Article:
In Paice LLC v. Ford Motor Company, [2017-1387, 2017-1388, 2017-1390, 2017-1457, 2017-1458, 2017-1406] (February 1, 2018), the Federal Circuit affirmed in part, reversed in part, and remanded Final Written decisions of the PTAB in six IPR’s involving U.S. Patent Nos. 7,237,634 and 8,214,097.
In particular, the Federal Circuit vacated the Board’s obviousness determinations as they relate to the ’634 patent’s “electrical” claims and remanded for the Board to determine whether those claims find written description support in the priority applications and the references incorporated therein, but otherwise affirmed the Board’s obviousness determinations as to all other claims.
Paice raised two principal arguments on appeal — first that the prior art did not disclose the claim limitations, and second that one of the references was not prior art to the claims. The Federal Circuit made quick work of the first argument, finding that the Board correctly determined that the reference met the claim limitation.
Paice’s second argument, however, met with more success. Paice argued that one of the references, the ’455 PCT publication, was not prior art to some of the electrical claims because they claim priority to an application (U.S. Patent Application No. 09/264,817) that predates the ’455 PCT publication.
The Federal Circuit noted that the priority date for later-added patent claims depends on when the claimed subject matter first appeared in the chain of patent applications from which the claims arose. The Federal Circuit said that for claims to be entitled to a priority date of an earlier-filed application, the application must provide adequate written description support for the later-claimed limitations. Paice argued that the application incorporated by reference a prior application that provided the requisite written description support. The Board disagreed, holding that the application did not adequately incorporate the prior application, and that the claim limitations lack written description support in the prior application.
The Federal Circuit said that incorporation by reference provides a method for integrating material from various documents into a host document by citing such material in a manner that makes clear that the material is effectively part of the host document as if it were explicitly contained therein. The Federal Circuit said that to incorporate material by reference, the host document must identify with detailed particularity what specific material it incorporates and clearly indicate where that material is found in the cited document, which the Federal Circuit found Paice did with this language:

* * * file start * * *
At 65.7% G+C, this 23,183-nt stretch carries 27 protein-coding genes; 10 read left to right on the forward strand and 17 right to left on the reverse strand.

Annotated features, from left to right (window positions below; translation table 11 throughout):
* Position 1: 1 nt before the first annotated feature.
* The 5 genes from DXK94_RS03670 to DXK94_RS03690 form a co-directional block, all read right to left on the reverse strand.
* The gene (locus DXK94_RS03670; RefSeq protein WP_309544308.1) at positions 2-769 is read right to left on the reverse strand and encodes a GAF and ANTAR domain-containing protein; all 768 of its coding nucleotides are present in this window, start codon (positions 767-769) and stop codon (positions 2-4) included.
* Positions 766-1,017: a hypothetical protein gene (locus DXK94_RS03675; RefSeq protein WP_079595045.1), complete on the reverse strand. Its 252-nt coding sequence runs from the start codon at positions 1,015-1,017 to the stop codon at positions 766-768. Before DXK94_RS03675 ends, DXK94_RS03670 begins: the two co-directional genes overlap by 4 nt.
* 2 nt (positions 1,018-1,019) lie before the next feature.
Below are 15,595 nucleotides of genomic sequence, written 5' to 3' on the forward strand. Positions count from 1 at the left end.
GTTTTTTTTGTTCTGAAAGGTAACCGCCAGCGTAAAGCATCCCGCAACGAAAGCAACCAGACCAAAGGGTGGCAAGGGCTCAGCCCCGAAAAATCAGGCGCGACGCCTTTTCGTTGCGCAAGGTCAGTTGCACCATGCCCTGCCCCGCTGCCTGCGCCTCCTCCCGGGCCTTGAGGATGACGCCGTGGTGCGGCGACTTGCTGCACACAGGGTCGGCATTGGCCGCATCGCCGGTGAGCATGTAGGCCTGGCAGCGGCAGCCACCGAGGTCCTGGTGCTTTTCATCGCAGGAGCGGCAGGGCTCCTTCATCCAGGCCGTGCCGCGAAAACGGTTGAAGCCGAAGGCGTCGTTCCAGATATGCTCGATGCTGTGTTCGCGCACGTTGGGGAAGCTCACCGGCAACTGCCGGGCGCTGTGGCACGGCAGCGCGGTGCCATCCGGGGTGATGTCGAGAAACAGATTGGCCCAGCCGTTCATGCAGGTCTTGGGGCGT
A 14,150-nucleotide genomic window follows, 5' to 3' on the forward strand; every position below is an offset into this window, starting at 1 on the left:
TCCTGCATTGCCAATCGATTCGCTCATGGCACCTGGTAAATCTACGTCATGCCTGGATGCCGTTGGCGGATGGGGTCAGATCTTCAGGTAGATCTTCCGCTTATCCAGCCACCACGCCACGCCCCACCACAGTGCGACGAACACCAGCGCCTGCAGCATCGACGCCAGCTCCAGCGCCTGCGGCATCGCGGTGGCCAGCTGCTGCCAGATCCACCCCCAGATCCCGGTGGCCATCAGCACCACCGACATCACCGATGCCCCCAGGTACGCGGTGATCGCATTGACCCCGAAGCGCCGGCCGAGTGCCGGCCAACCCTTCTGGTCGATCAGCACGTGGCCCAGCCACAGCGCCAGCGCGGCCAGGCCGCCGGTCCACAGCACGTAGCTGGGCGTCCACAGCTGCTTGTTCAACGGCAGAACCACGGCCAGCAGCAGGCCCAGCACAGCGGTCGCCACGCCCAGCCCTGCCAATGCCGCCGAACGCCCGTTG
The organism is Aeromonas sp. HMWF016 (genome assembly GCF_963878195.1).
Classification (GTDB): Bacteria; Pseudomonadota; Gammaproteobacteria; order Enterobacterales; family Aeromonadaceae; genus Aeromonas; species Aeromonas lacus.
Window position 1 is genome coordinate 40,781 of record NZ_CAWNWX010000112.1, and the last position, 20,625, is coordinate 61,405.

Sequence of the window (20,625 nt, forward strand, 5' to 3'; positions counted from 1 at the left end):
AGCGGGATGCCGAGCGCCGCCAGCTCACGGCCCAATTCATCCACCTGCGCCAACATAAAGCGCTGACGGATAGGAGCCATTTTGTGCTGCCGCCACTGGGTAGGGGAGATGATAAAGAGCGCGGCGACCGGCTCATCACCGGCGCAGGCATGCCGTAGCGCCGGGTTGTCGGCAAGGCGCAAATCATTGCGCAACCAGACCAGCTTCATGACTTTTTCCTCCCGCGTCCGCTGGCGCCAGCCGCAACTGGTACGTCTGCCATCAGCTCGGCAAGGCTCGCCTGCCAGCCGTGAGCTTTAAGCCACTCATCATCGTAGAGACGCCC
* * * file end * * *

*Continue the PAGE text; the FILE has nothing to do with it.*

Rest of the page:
This application discloses a number of improvements over and enhancements to the hybrid vehicles disclosed in the inventor’s U.S. Pat. No. 5,343,970 (the “’970 patent”) [Severinsky], which is incorporated herein by this reference. Where differences are not mentioned, it is to be understood that the specifics of the vehicle design shown in the ’970 patent are applicable to the vehicles shown herein as well.
The Federal Circuit rejected the Board’s interpretation of the last sentence of incorporation phrase limited the scope of the incorporation. The Federal Circuit said this sentence had no bearing on the extent of incorporation, finding that it only refers to the applicability of certain features of the disclosure, instructing that: “The applicability of a document’s disclosed features and the incorporation of the document itself are distinct concepts, and one does not imply the other.”
This did not put an end to the saga for Paice, though. The Federal Circuit said that to prevail on its argument that the ’455 PCT publication is not prior art to the claims, Paice must show that its ’817 application, with the incorporated material, provides sufficient written description support for those claims. Because the Board improperly excluded the incorporated material, the Federal Circuit remanded the case for an initial Board determination.